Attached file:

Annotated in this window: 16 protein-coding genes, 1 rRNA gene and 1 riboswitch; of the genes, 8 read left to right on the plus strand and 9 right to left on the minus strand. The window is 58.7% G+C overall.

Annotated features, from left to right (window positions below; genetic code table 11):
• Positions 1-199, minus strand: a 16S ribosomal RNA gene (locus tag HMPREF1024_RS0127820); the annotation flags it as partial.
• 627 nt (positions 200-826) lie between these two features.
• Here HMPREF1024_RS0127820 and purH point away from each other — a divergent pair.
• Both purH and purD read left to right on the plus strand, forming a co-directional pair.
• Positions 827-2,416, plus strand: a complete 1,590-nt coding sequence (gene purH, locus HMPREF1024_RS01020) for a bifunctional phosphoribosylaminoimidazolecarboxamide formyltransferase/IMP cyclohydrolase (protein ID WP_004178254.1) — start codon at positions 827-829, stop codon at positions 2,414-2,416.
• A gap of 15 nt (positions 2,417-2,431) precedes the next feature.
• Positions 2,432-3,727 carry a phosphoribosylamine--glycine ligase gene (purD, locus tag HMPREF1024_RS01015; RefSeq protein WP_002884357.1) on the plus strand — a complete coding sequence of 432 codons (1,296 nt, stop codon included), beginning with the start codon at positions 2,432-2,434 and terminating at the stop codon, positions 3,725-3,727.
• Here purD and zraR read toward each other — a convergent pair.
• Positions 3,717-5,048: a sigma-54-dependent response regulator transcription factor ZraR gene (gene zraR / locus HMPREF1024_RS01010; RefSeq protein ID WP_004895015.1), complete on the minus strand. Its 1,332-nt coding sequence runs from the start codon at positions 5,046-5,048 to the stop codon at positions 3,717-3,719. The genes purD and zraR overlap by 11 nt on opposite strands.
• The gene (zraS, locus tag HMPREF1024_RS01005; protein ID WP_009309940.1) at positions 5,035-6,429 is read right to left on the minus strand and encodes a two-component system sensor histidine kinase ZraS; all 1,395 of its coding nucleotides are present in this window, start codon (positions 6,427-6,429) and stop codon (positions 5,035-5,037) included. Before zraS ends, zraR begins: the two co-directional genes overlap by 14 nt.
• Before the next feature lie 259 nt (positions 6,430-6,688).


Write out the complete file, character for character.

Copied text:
Annotated in this window: 16 protein-coding genes, 1 rRNA gene and 1 riboswitch; of the genes, 8 read left to right on the plus strand and 9 right to left on the minus strand. The window is 58.7% G+C overall.

Annotated features, from left to right (window positions below; genetic code table 11):
• Positions 1-199, minus strand: a 16S ribosomal RNA gene (locus tag HMPREF1024_RS0127820); the annotation flags it as partial.
• 627 nt (positions 200-826) lie between these two features.
• Here HMPREF1024_RS0127820 and purH point away from each other — a divergent pair.
• Both purH and purD read left to right on the plus strand, forming a co-directional pair.
• Positions 827-2,416, plus strand: a complete 1,590-nt coding sequence (gene purH, locus HMPREF1024_RS01020) for a bifunctional phosphoribosylaminoimidazolecarboxamide formyltransferase/IMP cyclohydrolase (protein ID WP_004178254.1) — start codon at positions 827-829, stop codon at positions 2,414-2,416.
• A gap of 15 nt (positions 2,417-2,431) precedes the next feature.
• Positions 2,432-3,727 carry a phosphoribosylamine--glycine ligase gene (purD, locus tag HMPREF1024_RS01015; RefSeq protein WP_002884357.1) on the plus strand — a complete coding sequence of 432 codons (1,296 nt, stop codon included), beginning with the start codon at positions 2,432-2,434 and terminating at the stop codon, positions 3,725-3,727.
• Here purD and zraR read toward each other — a convergent pair.
• Positions 3,717-5,048: a sigma-54-dependent response regulator transcription factor ZraR gene (gene zraR / locus HMPREF1024_RS01010; RefSeq protein ID WP_004895015.1), complete on the minus strand. Its 1,332-nt coding sequence runs from the start codon at positions 5,046-5,048 to the stop codon at positions 3,717-3,719. The genes purD and zraR overlap by 11 nt on opposite strands.
• The gene (zraS, locus tag HMPREF1024_RS01005; protein ID WP_009309940.1) at positions 5,035-6,429 is read right to left on the minus strand and encodes a two-component system sensor histidine kinase ZraS; all 1,395 of its coding nucleotides are present in this window, start codon (positions 6,427-6,429) and stop codon (positions 5,035-5,037) included. Before zraS ends, zraR begins: the two co-directional genes overlap by 14 nt.
• Before the next feature lie 259 nt (positions 6,430-6,688).